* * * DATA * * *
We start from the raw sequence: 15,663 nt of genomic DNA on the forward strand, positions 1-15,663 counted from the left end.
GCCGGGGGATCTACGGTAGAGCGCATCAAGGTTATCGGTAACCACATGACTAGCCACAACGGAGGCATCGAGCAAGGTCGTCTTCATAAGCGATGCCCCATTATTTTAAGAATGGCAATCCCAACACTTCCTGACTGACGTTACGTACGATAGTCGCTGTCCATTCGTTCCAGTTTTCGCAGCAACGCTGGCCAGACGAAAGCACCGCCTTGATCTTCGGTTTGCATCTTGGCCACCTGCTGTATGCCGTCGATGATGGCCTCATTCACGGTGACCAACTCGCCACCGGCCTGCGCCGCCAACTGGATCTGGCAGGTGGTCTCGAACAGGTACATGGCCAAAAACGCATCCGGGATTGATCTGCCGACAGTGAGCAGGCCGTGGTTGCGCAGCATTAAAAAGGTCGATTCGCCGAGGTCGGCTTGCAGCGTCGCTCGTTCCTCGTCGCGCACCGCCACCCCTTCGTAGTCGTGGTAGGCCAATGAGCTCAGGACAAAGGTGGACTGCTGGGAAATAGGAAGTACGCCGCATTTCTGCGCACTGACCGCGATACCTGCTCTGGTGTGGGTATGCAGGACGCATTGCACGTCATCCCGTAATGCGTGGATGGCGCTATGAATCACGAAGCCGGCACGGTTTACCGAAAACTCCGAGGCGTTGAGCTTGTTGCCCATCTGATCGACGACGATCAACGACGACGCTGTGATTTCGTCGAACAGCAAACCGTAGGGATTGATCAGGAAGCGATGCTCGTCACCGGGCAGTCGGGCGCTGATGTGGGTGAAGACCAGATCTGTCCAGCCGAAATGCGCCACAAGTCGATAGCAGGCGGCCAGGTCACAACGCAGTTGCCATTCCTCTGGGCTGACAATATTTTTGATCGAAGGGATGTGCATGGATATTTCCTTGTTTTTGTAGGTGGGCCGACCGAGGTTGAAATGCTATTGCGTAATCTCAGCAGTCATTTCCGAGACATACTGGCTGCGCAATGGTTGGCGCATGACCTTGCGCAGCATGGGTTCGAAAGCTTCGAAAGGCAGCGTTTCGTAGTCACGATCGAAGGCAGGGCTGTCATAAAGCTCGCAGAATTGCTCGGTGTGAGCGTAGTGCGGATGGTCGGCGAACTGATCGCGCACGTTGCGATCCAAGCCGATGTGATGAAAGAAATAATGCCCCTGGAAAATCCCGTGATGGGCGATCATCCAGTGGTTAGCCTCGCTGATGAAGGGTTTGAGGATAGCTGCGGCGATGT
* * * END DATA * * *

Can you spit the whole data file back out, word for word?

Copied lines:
We start from the raw sequence: 15,663 nt of genomic DNA on the forward strand, positions 1-15,663 counted from the left end.
GCCGGGGGATCTACGGTAGAGCGCATCAAGGTTATCGGTAACCACATGACTAGCCACAACGGAGGCATCGAGCAAGGTCGTCTTCATAAGCGATGCCCCATTATTTTAAGAATGGCAATCCCAACACTTCCTGACTGACGTTACGTACGATAGTCGCTGTCCATTCGTTCCAGTTTTCGCAGCAACGCTGGCCAGACGAAAGCACCGCCTTGATCTTCGGTTTGCATCTTGGCCACCTGCTGTATGCCGTCGATGATGGCCTCATTCACGGTGACCAACTCGCCACCGGCCTGCGCCGCCAACTGGATCTGGCAGGTGGTCTCGAACAGGTACATGGCCAAAAACGCATCCGGGATTGATCTGCCGACAGTGAGCAGGCCGTGGTTGCGCAGCATTAAAAAGGTCGATTCGCCGAGGTCGGCTTGCAGCGTCGCTCGTTCCTCGTCGCGCACCGCCACCCCTTCGTAGTCGTGGTAGGCCAATGAGCTCAGGACAAAGGTGGACTGCTGGGAAATAGGAAGTACGCCGCATTTCTGCGCACTGACCGCGATACCTGCTCTGGTGTGGGTATGCAGGACGCATTGCACGTCATCCCGTAATGCGTGGATGGCGCTATGAATCACGAAGCCGGCACGGTTTACCGAAAACTCCGAGGCGTTGAGCTTGTTGCCCATCTGATCGACGACGATCAACGACGACGCTGTGATTTCGTCGAACAGCAAACCGTAGGGATTGATCAGGAAGCGATGCTCGTCACCGGGCAGTCGGGCGCTGATGTGGGTGAAGACCAGATCTGTCCAGCCGAAATGCGCCACAAGTCGATAGCAGGCGGCCAGGTCACAACGCAGTTGCCATTCCTCTGGGCTGACAATATTTTTGATCGAAGGGATGTGCATGGATATTTCCTTGTTTTTGTAGGTGGGCCGACCGAGGTTGAAATGCTATTGCGTAATCTCAGCAGTCATTTCCGAGACATACTGGCTGCGCAATGGTTGGCGCATGACCTTGCGCAGCATGGGTTCGAAAGCTTCGAAAGGCAGCGTTTCGTAGTCACGATCGAAGGCAGGGCTGTCATAAAGCTCGCAGAATTGCTCGGTGTGAGCGTAGTGCGGATGGTCGGCGAACTGATCGCGCACGTTGCGATCCAAGCCGATGTGATGAAAGAAATAATGCCCCTGGAAAATCCCGTGATGGGCGATCATCCAGTGGTTAGCCTCGCTGATGAAGGGTTTGAGGATAGCTGCGGCGATGT